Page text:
ISRIC – World Soil Information celebrates its fortieth anniversary this month, and can look back on a long history of successful expeditions and soil inventories. It has collected soil profiles and samples from all corners of the globe, from the Amazon to Indonesia. ISRIC houses a wealth of knowledge and expertise on soil in Wageningen, and is now concentrating on making this available to as wide a public as possible.
At the time the International Society of Soil Science (ISSS) wanted a world soil map to be drawn, and regarded this as an ideal task for the international soil museum. The aim was also to have a soil profile for each soil type to accompany the world map. At the general meeting of Unesco in 1964 the Dutch government offered to set up and finance the international soil museum, and it started two years later under the Ministry of Education and Science.
It must be said that the soil museum’s premises for the first ten years were none too wonderful: a gymnastics hall and a shed at the University of Utrecht. Nevertheless a start had been made, and the employees were not too bothered by the accommodation as they travelled a lot to exotic locations: peat areas in Indonesia, the savannas and highlands of Africa, the Brazilian coast, the list is endless.
The soil museum moved to Wageningen in 1977 and a year later was renamed the International Soil Reference and Information Centre. Under Dr Wim Sombroek the institute extended its activities considerably and became known worldwide, also because Sombroek was secretary general of the influential ISSS at the time.
Dr Otto Spaargaren, a senior researcher who has made countless research trips since the seventies, takes up the story: ‘We have now collected over a thousand soil profiles and many more soil samples from some eighty countries, in particular from African countries, Indonesia and Brazil. Most are soils that are important for agriculture.’
The soil profiles are made in the field, first digging a pit and then carefully extracting a strip of soil, often more than two metres in length, in which the different soil structures can be seen. Profiles can be used for agriculture-related research, for example to examine the effect of water stagnation, or a high level of acidity on the soil, both of which can be disastrous for crop production.
Agricultural or environmental scientists use the ISRIC soil maps and profiles, for example to determine which locations are suitable for more detailed research. Much work is done on erosion and soil fertility. Spaargaren: ‘We often hear from people from developing countries that we have maps of their country or research reports that they do not have in their own country.’
Each week students or PhD researchers can be found in the ISRIC map room, for instance preparing for their thesis research. But of course, not everyone is able to come to Wageningen. Therefore ISRIC, which now has sixteen employees, makes its soil data available online. Data for various regions in Africa and South America are now accessible for free on the ISRIC website.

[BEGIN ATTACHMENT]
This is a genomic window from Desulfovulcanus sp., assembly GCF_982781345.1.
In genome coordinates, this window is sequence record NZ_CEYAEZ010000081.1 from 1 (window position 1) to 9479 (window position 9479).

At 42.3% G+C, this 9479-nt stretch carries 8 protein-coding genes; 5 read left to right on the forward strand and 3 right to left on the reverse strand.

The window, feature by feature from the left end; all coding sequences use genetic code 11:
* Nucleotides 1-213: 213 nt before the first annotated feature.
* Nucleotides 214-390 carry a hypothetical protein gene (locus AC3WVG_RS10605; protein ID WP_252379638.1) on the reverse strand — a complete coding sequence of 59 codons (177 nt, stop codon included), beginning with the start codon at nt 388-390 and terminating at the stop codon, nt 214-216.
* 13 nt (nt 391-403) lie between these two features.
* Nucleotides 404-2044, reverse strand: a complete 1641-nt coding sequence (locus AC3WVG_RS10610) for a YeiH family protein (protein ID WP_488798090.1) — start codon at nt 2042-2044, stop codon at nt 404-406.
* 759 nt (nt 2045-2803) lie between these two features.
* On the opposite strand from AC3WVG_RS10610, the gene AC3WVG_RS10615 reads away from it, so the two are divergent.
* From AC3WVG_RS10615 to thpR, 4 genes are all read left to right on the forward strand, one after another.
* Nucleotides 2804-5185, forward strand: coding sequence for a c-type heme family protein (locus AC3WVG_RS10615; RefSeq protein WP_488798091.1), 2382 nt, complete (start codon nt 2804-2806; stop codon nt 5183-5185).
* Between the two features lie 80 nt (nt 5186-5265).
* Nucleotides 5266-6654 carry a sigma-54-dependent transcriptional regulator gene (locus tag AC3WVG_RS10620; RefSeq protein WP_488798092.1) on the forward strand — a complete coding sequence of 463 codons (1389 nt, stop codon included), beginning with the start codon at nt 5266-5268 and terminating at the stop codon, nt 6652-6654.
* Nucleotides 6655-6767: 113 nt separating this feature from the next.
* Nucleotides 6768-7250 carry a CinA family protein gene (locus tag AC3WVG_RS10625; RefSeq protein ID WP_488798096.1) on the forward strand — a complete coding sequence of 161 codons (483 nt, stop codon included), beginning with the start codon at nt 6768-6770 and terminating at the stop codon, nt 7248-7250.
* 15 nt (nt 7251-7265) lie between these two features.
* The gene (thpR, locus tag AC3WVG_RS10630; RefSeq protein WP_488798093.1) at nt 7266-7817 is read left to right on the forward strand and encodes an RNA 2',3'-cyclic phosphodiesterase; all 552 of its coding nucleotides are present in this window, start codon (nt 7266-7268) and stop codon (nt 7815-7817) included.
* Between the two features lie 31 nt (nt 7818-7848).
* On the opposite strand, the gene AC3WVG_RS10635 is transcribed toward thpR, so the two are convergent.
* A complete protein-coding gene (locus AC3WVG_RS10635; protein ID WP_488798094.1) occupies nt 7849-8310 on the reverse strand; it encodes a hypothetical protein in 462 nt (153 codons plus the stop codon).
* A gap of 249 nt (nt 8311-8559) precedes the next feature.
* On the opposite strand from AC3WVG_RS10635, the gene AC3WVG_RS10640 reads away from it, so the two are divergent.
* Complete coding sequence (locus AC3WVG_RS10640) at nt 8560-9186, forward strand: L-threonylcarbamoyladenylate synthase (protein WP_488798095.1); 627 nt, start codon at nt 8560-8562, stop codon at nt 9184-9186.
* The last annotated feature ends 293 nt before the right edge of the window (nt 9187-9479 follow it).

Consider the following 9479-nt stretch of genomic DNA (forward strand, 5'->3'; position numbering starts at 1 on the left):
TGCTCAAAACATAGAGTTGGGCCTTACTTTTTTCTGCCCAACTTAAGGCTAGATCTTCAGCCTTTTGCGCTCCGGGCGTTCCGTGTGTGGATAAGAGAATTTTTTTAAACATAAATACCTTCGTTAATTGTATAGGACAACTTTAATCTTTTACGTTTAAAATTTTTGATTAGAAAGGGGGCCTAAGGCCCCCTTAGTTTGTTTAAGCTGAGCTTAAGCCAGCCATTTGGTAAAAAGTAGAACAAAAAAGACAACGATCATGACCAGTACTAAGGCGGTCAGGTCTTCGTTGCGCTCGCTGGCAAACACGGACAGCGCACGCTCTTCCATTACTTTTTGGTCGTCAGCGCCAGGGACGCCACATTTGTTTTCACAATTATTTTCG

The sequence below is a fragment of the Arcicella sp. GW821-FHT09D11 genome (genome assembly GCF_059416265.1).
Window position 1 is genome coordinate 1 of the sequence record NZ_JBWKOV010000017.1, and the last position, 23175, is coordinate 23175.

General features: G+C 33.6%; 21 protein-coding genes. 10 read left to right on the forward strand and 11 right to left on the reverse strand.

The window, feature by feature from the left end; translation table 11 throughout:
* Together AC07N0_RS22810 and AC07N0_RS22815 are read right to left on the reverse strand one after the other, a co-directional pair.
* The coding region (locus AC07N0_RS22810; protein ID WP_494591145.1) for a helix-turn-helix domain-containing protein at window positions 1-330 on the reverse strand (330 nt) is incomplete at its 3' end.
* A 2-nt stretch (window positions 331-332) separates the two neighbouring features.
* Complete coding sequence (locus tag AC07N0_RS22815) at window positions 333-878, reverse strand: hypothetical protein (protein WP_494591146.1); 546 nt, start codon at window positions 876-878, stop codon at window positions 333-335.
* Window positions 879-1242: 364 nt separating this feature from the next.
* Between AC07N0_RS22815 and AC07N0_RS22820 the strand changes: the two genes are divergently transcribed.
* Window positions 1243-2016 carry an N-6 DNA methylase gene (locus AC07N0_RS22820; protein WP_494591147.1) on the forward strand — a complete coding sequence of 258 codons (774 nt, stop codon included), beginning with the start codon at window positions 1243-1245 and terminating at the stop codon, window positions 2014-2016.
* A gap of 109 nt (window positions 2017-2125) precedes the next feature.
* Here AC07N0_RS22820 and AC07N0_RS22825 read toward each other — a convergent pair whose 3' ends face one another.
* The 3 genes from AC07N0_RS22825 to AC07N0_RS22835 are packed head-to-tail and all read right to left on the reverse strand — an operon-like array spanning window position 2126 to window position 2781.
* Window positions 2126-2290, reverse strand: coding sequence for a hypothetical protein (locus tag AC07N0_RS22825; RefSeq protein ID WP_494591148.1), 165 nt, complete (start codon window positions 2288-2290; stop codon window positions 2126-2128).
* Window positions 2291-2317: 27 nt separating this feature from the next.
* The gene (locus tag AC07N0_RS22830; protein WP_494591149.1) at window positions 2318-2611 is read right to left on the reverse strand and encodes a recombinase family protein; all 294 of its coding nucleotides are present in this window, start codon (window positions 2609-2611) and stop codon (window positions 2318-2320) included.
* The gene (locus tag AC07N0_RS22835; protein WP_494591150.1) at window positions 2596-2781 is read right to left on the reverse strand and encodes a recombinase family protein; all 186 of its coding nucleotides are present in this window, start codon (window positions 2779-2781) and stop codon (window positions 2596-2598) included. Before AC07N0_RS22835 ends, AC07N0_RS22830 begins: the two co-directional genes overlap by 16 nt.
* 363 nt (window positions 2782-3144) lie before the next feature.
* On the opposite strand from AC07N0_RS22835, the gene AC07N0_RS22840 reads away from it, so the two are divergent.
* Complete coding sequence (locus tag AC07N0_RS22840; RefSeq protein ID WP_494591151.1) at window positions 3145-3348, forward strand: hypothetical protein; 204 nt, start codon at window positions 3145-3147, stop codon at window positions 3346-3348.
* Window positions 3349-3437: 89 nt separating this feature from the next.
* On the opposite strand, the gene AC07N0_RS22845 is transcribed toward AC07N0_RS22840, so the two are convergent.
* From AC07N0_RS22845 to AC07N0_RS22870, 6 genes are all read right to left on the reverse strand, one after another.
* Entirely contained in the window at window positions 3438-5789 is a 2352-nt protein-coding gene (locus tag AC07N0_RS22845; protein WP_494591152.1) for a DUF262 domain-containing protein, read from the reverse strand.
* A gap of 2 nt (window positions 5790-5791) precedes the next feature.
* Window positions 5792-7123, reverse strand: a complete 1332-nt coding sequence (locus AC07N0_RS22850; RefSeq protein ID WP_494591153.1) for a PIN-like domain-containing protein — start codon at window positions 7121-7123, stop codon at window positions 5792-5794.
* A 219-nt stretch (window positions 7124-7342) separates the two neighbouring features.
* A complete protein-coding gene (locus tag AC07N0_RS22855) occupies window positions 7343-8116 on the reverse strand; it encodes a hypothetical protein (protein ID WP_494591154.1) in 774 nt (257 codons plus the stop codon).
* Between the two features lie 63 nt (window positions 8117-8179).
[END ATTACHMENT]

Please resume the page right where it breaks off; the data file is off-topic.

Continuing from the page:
The soil data is used for an ever-broadening range of research applications outside the field of agriculture. The institute has a valuable set of soil profiles from the former Soviet Union. Spaargaren: ‘It is a unique set from before the atomic age.’ A Belgian research group is using ISRIC soil samples to examine the presence of radioactive particles in peat, clay and sandy soils from the whole world. Radioactive particles released during the Chernobyl disaster are found in many soils, as far away as Africa.
Dr Alfred Hartemink, soil scientist and head of the ISRIC soil museum, is proud of the large collection and the interest it stimulates. ‘Students go less often to the field than they used, and studying our soil profiles provides a good alternative.’
ISRIC is training personnel from some twenty national soil museums and soil technicians are taught how to make soil profiles. Spaargaren: ‘Thanks to our training the agricultural universities in a number of countries, including Peru, Mali and Cuba, are now taking over the field work and are building up wonderful collections. In exchange for the training they send us a second example of each soil sample. At ISRIC we travel far less to collect soil data ourselves than we did in the seventies and eighties. Travel and living in developing countries has become much more expensive, and we are now focusing on analysing soil data and making this information more widely available.’ This happens increasingly in collaboration with the Centre for Geo-Information at Alterra, and since 2002 ISRIC has been formally associated with the sub-department of Environmental Sciences at Wageningen UR. The institute is currently headed by Dr David Dent, who is from England.
Important products in recent years include a world map of soil degradation, financed by FAO and UNEP as part of the Global Assessment on Human Induced Degradation project (Glasod), and a digital soil and terrain database (Soter), which contains inventories for different continents and countries. ISRIC’s soil scientists have not given up fieldwork entirely, however. Spaargaren is planning a trip to Tibet next year, as this is an area that is under-represented in the soil archive. Whenever possible he combines visits to congresses with soil data collection. Despite the thousands of soil profiles, there are still enough ‘bare patches’ in the ISRIC collection, including the Middle East, Argentina, Paraguay and Uruguay.
Hartemink also notices growing international interest in soil from all sorts of disciplines, including environmentalists and town planners. Soil science is blossoming, if the international symposium that ISRIC organised last week is anything to go by. ‘The future is bright for ISRIC – World Soil Information. We lead the field nationally and internationally, and the next forty years promise to be at least as interesting as the past forty.’